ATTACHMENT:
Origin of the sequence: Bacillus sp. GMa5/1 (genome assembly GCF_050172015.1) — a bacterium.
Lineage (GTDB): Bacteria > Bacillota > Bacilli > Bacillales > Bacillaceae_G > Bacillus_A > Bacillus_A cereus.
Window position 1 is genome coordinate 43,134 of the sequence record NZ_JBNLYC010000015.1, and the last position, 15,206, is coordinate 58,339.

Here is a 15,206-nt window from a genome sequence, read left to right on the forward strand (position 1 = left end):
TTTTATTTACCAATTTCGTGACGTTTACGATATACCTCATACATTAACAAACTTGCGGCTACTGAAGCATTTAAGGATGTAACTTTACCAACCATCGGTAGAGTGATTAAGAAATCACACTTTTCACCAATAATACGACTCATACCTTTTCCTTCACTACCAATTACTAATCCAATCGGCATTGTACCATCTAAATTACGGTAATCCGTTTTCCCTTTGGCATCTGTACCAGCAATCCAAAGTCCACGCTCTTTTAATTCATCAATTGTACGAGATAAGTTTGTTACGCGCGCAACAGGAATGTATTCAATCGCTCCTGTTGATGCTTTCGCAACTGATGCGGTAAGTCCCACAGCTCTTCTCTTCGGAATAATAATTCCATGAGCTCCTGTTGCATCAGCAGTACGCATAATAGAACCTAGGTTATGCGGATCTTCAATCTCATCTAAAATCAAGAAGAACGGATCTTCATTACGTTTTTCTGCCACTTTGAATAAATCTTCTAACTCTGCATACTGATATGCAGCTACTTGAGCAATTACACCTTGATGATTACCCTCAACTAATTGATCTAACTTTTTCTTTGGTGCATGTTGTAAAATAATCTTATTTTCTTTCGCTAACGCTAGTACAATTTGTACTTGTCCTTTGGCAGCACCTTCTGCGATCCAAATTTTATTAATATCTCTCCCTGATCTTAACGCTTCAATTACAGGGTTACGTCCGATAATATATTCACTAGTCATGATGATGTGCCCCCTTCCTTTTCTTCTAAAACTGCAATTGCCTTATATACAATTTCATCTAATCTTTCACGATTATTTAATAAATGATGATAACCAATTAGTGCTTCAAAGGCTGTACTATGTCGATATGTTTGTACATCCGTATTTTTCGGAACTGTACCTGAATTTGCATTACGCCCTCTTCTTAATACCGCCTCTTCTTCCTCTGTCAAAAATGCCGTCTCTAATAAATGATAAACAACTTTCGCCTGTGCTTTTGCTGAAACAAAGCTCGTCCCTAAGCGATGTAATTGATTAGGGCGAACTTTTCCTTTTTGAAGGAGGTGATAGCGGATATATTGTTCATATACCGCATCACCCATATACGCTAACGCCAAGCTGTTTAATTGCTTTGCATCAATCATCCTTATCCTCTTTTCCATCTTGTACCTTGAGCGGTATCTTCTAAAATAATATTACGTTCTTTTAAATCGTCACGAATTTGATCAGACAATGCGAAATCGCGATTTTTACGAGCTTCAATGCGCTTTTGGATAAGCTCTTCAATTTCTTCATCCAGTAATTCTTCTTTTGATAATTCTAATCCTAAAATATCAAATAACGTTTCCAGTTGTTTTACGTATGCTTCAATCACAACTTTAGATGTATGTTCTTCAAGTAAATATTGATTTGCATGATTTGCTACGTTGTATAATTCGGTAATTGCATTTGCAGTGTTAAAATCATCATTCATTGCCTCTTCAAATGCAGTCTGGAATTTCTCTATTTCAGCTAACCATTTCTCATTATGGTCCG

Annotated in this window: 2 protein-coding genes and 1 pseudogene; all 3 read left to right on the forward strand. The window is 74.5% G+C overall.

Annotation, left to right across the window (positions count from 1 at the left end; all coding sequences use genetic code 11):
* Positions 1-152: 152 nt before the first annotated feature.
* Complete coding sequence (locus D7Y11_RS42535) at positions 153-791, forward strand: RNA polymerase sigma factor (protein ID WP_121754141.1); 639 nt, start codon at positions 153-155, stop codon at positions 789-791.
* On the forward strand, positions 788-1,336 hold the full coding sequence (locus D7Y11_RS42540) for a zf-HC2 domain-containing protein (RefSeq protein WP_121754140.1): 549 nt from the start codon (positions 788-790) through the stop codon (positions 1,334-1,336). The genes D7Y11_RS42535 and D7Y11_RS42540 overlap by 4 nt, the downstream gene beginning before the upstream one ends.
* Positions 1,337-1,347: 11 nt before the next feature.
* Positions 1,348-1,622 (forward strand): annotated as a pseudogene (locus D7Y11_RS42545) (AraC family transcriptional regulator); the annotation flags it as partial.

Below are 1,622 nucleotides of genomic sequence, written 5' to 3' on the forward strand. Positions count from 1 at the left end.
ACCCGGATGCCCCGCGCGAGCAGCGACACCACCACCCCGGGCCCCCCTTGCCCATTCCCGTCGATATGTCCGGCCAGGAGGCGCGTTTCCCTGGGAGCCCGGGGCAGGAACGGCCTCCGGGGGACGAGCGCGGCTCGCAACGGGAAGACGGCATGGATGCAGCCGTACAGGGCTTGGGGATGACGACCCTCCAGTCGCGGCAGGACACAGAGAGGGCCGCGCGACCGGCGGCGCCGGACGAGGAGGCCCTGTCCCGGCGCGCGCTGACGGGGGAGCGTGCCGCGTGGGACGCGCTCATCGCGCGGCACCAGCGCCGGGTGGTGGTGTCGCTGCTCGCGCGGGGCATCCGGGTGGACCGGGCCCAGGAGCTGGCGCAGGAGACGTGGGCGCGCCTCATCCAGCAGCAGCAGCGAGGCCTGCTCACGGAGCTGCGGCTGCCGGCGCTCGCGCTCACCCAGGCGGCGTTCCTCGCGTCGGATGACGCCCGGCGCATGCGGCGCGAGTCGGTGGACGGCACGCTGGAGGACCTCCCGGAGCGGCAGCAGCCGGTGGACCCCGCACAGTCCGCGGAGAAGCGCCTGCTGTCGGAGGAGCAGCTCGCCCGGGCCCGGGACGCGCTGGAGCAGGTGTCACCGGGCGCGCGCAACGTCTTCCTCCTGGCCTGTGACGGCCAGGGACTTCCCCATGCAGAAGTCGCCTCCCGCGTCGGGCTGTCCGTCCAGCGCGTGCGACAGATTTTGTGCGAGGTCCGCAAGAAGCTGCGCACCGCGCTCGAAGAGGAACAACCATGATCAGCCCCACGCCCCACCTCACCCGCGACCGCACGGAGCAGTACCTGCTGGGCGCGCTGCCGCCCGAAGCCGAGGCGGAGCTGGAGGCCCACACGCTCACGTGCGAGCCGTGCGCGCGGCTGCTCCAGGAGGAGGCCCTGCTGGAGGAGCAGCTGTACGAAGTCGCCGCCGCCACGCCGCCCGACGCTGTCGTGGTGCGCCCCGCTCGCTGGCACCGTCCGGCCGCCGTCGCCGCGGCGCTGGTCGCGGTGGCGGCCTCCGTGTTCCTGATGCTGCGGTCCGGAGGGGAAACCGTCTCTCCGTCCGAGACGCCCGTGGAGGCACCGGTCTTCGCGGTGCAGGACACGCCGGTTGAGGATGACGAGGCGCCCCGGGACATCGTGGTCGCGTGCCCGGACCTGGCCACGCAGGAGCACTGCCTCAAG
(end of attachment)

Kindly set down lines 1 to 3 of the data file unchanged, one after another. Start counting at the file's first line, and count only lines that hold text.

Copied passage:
Origin of the sequence: Bacillus sp. GMa5/1 (genome assembly GCF_050172015.1) — a bacterium.
Lineage (GTDB): Bacteria > Bacillota > Bacilli > Bacillales > Bacillaceae_G > Bacillus_A > Bacillus_A cereus.
Window position 1 is genome coordinate 43,134 of the sequence record NZ_JBNLYC010000015.1, and the last position, 15,206, is coordinate 58,339.